A laser rangefinding binocular is expected to serve two functions: 1) to deliver accurate range measurements; and 2) more importantly, to serve as your primary optical tool. Realistically, if a laser rangefinder were to quit working, I could continue to hunt and simply limit my shots to reliable distances. Conversely, if my binocular was to fail, I’d pull out all the stops to find a replacement. Thus, the optical performance of the EL Range (or any laser rangefinding binocular) is the most important component and was the first thing I focused on. The EL Range is in the same family of products as the EL Swarovision, so I wasn’t disappointed; the image was spectacular. The Swarobright prism coating, combined with Swarodur and Swarotop lens coating, deliver a pure color rendition and tons of light.
Specs and Practical Use
Remarkably, the EL Range weighs only 32.1 oz., just 2.5 oz. heavier than the 10x42 EL Swarovision. In all other measurements and dimensions, both products are identical, so if you love your ELs, you’ll love the EL Range. The only noticeable difference is the “bump” on the underside of each barrel that houses the hardware and software for the rangefinder. These “protrusions” actually force your thumbs into a forward and natural position.
The actuation button for the laser itself is on the top, inside portion of the left barrel. Since I’m a right-handed bowhunter (meaning I carry my bow in my left hand), the button would sure be easier to reach if it was on the right side, but with some creative handholds, I can still reach it.
Swarovski makes a tripod adapter, but I prefer the Outdoorsmans installed stud system, because it’s machined from solid aluminum; thus it’s much stronger and lighter. With the EL Range solidly mounted on the tripod, you can appreciate the edge-to-edge clarity of the 330’ field of view. I won’t waste space telling you how good the image quality is; suffice it to say it’s everything you’d expect from Swarovski.
The operation and function of the laser is different than competitive models. First, the aiming circle and distance read-out appear in separate barrels - the red LED aiming circle appears in the right eye and the distance in the left. This necessitates a dioptric adjustment ring on each ocular lens, allowing you to focus both the readout and aiming circle.
On the inside of the left barrel, just under the focus knob, is a mode button that allows you to scroll through the setup menu. The first option is to choose from five different brightness levels. This might seem like overkill, but when hunting in the Southwest, it’s a big deal. When you combine the intensity and volume of sunlight with light-colored landscape, it can be impossible to see some LED readouts. At the same time, if the LED is too bright during lowlight or in dark timber, it can be very annoying. All that being said, one option is the automatic brightness setting, allowing the computer to set the optimal brightness. So far it has worked flawlessly.
One push of the top button simultaneously turns on the aiming circle, emits the laser, and displays the distance, with a range of 33-1500 yards. The decision to start the range at 33 yards (30 meters) has been the subject of debate. There are undoubtedly some bowhunters, especially tree-stand whitetail hunters, who need to know exact yardages below this, but with the velocity of the modern compound bow, 95% of the time most western bowhunters aren’t worried about the difference between 26 and 31 yards. Please note that I said 95% and not 100%!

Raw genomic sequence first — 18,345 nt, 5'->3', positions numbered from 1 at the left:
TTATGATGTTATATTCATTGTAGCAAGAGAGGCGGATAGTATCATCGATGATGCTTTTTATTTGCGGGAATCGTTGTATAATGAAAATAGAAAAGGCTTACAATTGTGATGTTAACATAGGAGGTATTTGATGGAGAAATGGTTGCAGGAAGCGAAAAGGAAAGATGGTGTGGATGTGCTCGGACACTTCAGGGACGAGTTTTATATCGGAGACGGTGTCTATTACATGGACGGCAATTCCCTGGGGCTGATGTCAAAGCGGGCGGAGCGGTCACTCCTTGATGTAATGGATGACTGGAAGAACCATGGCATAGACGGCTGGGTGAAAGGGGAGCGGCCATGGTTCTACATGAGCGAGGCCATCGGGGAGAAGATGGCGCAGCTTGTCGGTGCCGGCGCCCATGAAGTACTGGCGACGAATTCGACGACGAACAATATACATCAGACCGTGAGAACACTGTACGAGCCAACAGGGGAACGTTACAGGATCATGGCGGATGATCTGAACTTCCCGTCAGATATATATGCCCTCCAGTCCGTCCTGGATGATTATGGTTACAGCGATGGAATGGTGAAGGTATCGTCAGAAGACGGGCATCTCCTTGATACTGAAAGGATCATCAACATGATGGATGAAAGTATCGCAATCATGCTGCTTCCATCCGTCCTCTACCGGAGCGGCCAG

Having been in this business since the first laser rangefinders were introduced, I’ve been involved in many “accuracy tests”. In the early days (15 years ago), this was a relevant question, with many units unable to deliver consistent readings on anything but the most reflective targets. Over time, those second-tier products disappeared. Today, as long as you stick with the most reputable brands, you’ll find that each offers an extremely accurate product.
One Somewhat Harmless Nuance
Ten years ago rangefinders were dedicated to meters or yards. The EL Range can be converted from meters to yards in the program menu. Apparently the EL Range actually measures in meters and the software converts it to yards. A glitch in this process was pointed out to me and I was able to replicate the issue. Certain numbers won’t appear in the readout, such as 64 yards.
Dan Evans at Trophy Taker first brought this to my attention and offered an explanation. During extreme testing at precisely measured yardages, Dan discovered it was 100% accurate at every ten yards exactly, but in between the ten-yard increments, the one number wouldn’t appear. Dan’s conclusion is that the on-board computer is set to be exact on ten-yard marks, but during the conversion process, it’s forced to jump one number in between. To the rifle hunter, this is trivial; even most bowhunters won’t worry, but to a competitive archer, this can present a problem. The most obvious solution is to just use the EL Range on the meters and sight your bow in accordingly. It’s my guess that Swarovski will offer a remedy sooner rather than later.
The EL Range has an internal angle-compensating program and it works exactly the way it should; it displays the corrected shooting distance based on the angle and distance of the shot. Once activated, the actual straight-line distance to the target is displayed; just below, the corrected shooting distance is also displayed. This is the perfect system when combined with a ballistic turret or ballistic reticule; you simply make your adjustments based on the corrected distance and shoot.